Uplands Music Festival Heads to Swansea
HIMSICAL story songs musing on the joys of old fashioned coffee shops, and on the favourite haunts of his youth, will be served up to go by Ceri James, at Swansea's Uplands Festival.
He plugs it at the Uplands Tavern on Saturday, August 24, with a date in the diary at Llanelli's Queen Vic on August 21 too.
The acoustic roots player with one ear trained on The Kinks, and one on Glenn Tilbrook, heads home from South London for a mini tour of Wales, since his musical roots began their growth in these parts.
"I come back to Wales three or four times a year, to see family. I have a brother in Llanelli and one in Swansea and I usually stay with my gran.
"I was born in London but moved back to Wales when my parents split up and I spent a lot of time in Nantgaredig, which was a great place to be."
This outing is likely to be a solo one for the former Ysgol Gyfun Ystalyfera pupil.
"It is more responsibility to play solo. But it does help you develop your guitar skills.
Ceri has an EP out at the moment, with a full album in the offing, and you might have heard him being spun on Adam Walton's BBC Radio Wales show last Saturday.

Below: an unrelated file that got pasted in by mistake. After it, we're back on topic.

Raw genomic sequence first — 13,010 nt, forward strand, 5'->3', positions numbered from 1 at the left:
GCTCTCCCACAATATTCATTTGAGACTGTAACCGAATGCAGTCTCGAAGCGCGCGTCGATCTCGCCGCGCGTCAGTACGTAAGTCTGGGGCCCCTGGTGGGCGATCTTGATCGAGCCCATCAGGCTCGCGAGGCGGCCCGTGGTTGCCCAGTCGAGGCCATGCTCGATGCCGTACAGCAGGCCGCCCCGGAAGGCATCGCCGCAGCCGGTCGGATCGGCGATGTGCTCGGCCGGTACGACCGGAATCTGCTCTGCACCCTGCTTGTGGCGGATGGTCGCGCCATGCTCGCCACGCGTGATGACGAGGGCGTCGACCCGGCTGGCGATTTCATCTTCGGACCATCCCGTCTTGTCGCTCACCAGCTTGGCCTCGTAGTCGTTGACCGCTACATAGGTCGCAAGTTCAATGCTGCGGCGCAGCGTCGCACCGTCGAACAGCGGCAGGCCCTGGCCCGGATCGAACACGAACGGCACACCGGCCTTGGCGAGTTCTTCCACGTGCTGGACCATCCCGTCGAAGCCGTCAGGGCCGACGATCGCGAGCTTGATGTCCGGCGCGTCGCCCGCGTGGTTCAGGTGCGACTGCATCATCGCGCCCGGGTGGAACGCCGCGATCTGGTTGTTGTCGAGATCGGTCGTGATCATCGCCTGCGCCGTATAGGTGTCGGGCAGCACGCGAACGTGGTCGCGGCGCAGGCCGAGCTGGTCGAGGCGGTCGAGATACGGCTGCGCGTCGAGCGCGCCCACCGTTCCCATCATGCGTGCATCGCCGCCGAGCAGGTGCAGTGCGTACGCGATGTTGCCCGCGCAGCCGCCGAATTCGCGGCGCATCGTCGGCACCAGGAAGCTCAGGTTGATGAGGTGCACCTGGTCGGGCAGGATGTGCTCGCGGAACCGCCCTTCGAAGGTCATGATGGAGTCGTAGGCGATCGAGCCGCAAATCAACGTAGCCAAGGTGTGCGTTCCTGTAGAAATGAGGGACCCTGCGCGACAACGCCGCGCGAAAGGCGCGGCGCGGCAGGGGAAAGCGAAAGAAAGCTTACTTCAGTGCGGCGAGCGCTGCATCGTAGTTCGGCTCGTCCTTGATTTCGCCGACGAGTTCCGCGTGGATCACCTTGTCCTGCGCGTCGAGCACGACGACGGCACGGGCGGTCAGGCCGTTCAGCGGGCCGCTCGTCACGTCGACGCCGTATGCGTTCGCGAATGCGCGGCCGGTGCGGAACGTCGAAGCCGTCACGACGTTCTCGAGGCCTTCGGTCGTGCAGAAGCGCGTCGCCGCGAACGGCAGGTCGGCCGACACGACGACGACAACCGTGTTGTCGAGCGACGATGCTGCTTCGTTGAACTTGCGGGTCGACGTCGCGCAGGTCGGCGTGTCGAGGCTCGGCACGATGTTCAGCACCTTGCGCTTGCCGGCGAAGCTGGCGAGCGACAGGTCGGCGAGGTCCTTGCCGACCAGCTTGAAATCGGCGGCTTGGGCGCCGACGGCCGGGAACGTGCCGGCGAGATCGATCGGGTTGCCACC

"I almost have enough new material for an album, which I will start recording soon, so I'm playing a lot of them on the live shows.
"It is more of a roots sound for me, a little bit country, a little folk.
"I'm hoping to get some harmonica and some fiddle and maybe some lap steel on there."
He may even get his grandad's banjolele back in service.
"My granddad was too old to do service in the war but he used to entertain the soldiers with his honky tonk piano.
"He played bangolele too,and I have that now. "It is from the 30s/40s and I'm getting to grips with it. It is lovely to be able to play it since it belonged to him.
"I have his grand piano too but I can't have it with me in London because there isn't space."
For Ceri the retro sounds are the ones which started it for him and which he still mines for inspiration.
"You're right, I do love The Kinks.
"And my step dad was from Liverpool and he had lots of records from The Beatles and other Liverpool acts that I got into.
"My dad was into the Rolling Stones and Dylan, so I grew up listening to them. Those acts just stand the test of time.
"The last album I bought was a compilation of protest songs from the 20s to the 60s, by people like Pete Seeger and Cisco Houston.
"I'm also listening to Tony Joe White's southern soul and Peter Bruntnell who I know a little bit. We both have Welsh roots so we talk."
The festival runs from Thursday, August 22 until Monday, August 26 at The Tavern and the Garage.